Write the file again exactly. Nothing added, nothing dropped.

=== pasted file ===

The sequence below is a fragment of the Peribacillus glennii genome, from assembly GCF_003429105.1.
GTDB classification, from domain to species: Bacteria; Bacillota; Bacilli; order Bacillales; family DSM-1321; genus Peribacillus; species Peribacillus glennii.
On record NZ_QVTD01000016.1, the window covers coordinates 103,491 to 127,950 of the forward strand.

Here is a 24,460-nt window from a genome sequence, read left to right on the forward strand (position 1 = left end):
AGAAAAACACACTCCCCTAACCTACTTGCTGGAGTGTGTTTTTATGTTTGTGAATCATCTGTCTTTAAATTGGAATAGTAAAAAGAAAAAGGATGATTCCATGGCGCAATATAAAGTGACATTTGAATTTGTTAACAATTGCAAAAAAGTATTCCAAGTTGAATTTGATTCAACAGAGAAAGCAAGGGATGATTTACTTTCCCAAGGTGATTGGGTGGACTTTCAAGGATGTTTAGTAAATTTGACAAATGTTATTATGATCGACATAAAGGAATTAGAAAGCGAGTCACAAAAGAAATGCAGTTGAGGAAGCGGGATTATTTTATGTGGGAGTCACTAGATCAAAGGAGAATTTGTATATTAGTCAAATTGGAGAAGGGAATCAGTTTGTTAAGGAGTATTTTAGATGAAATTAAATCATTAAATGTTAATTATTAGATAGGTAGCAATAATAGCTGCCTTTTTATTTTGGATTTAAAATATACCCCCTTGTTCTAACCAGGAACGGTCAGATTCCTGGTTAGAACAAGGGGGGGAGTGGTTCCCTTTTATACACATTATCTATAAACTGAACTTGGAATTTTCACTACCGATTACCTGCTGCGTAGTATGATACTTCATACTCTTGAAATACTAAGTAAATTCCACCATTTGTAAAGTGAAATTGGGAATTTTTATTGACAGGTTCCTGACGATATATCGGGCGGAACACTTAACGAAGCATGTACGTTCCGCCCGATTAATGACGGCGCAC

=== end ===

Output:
The sequence below is a fragment of the Peribacillus glennii genome, from assembly GCF_003429105.1.
GTDB classification, from domain to species: Bacteria; Bacillota; Bacilli; order Bacillales; family DSM-1321; genus Peribacillus; species Peribacillus glennii.
On record NZ_QVTD01000016.1, the window covers coordinates 103,491 to 127,950 of the forward strand.

Here is a 24,460-nt window from a genome sequence, read left to right on the forward strand (position 1 = left end):
AGAAAAACACACTCCCCTAACCTACTTGCTGGAGTGTGTTTTTATGTTTGTGAATCATCTGTCTTTAAATTGGAATAGTAAAAAGAAAAAGGATGATTCCATGGCGCAATATAAAGTGACATTTGAATTTGTTAACAATTGCAAAAAAGTATTCCAAGTTGAATTTGATTCAACAGAGAAAGCAAGGGATGATTTACTTTCCCAAGGTGATTGGGTGGACTTTCAAGGATGTTTAGTAAATTTGACAAATGTTATTATGATCGACATAAAGGAATTAGAAAGCGAGTCACAAAAGAAATGCAGTTGAGGAAGCGGGATTATTTTATGTGGGAGTCACTAGATCAAAGGAGAATTTGTATATTAGTCAAATTGGAGAAGGGAATCAGTTTGTTAAGGAGTATTTTAGATGAAATTAAATCATTAAATGTTAATTATTAGATAGGTAGCAATAATAGCTGCCTTTTTATTTTGGATTTAAAATATACCCCCTTGTTCTAACCAGGAACGGTCAGATTCCTGGTTAGAACAAGGGGGGGAGTGGTTCCCTTTTATACACATTATCTATAAACTGAACTTGGAATTTTCACTACCGATTACCTGCTGCGTAGTATGATACTTCATACTCTTGAAATACTAAGTAAATTCCACCATTTGTAAAGTGAAATTGGGAATTTTTATTGACAGGTTCCTGACGATATATCGGGCGGAACACTTAACGAAGCATGTACGTTCCGCCCGATTAATGACGGCGCAC